Palestine’s Other Oppressor
Pre-dawn raids are commonplace in this part of the world. Doors are battered down in the wee hours of the morning and stun grenades are lobbed inside, with authorities rushing in – torches blinding those in their path – to snatch an unwitting victim from their slumber. They are handcuffed, blindfolded and thrown in the back of an armoured truck for an interrogation, barrelling down the street with the pleading and screams from their distressed family members fading in the distance.
The raid is over in just a few minutes.
In many cases, a Palestinian suspect is thrown into the back of a truck with I.D.F (Israeli Defence Force) plastered on the side. However, there’s also an equally sinister enemy: one that is betraying the human rights of its own kind.
The number of people arrested by the Palestinian Authority (PA), currently headed by Mahmoud Abbas – whose four-year term has now entered its 13th year – is growing at an alarming rate. Worse still, Palestinians are being locked up for months, often without formal charges being laid against them for something as innocuous as a social media post.
Last year, Mahmoud Abbas’ government passed legislation that punished those found guilty of upsetting Palestine’s “social harmony” with up to 15-years of hard labour. According to David Yusef, an advocacy coordinator prisoner support and human rights association at Addameer, the passage of this legislation meant little more than “the formalisation of pre-existing PA policies, which have been used to silence dissenting voices.”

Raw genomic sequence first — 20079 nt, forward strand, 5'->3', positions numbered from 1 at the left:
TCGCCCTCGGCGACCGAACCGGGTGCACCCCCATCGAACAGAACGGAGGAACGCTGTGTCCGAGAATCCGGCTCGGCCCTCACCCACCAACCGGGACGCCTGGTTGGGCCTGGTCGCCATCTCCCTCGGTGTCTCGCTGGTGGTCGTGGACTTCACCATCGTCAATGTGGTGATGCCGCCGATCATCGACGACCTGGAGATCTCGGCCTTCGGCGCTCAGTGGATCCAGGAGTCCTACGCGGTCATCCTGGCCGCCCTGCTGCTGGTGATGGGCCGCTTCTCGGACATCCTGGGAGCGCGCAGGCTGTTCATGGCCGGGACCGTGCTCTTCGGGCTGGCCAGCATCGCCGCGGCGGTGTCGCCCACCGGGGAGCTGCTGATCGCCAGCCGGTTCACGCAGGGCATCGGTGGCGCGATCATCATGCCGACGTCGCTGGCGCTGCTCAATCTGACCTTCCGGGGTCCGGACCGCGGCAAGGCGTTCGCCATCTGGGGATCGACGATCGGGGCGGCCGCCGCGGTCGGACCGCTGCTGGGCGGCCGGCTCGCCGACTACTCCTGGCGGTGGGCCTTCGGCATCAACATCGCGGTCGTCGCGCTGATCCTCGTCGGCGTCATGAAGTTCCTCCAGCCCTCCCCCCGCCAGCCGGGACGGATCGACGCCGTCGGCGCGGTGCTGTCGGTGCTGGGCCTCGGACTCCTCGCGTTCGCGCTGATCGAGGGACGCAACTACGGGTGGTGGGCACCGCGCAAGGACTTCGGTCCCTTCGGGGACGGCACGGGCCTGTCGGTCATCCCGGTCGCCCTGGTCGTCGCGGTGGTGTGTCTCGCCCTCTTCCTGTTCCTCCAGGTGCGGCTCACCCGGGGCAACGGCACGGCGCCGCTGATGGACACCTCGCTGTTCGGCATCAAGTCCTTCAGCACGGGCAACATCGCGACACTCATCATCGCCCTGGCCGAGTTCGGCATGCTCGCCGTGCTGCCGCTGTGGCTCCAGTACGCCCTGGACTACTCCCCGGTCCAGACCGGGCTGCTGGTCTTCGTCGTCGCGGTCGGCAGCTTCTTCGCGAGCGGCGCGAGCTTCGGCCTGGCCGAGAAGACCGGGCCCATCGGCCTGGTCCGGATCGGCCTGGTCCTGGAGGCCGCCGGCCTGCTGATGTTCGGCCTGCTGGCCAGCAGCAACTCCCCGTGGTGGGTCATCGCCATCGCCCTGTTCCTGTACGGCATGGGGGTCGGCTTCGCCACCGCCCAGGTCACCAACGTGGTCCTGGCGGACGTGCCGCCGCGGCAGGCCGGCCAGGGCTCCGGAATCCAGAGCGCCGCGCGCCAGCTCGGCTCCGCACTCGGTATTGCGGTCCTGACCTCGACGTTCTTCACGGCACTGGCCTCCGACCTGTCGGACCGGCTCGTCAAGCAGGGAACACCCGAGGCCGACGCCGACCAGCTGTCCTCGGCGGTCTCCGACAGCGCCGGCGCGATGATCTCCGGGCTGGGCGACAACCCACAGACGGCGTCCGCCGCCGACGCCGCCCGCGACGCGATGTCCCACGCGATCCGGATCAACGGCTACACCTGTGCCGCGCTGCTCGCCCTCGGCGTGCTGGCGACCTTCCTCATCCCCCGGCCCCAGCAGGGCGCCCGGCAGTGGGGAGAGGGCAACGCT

“The law itself made the arrest and prosecution of dissenting voices much easier, and with an apparent air of reason,” David warns. “That said, the legislation, which can hardly be calling that since it is more of a decree coming directly from President Abbas, is a dangerous step in regard to the restriction on free speech.”
One such individual on the receiving end of Abbas’ fury is Ahmad al-Awartani, a 25-year-old Palestinian engineer who remains behind bars in a Jericho prison notorious for abusing inmates with torture following their unlawful arrest. Ahmad took to social media to express his dissatisfaction with a regime that, for years now, has been plagued with allegations of corruption and nefarious means to suppress all those who expose Abbas’ despotism.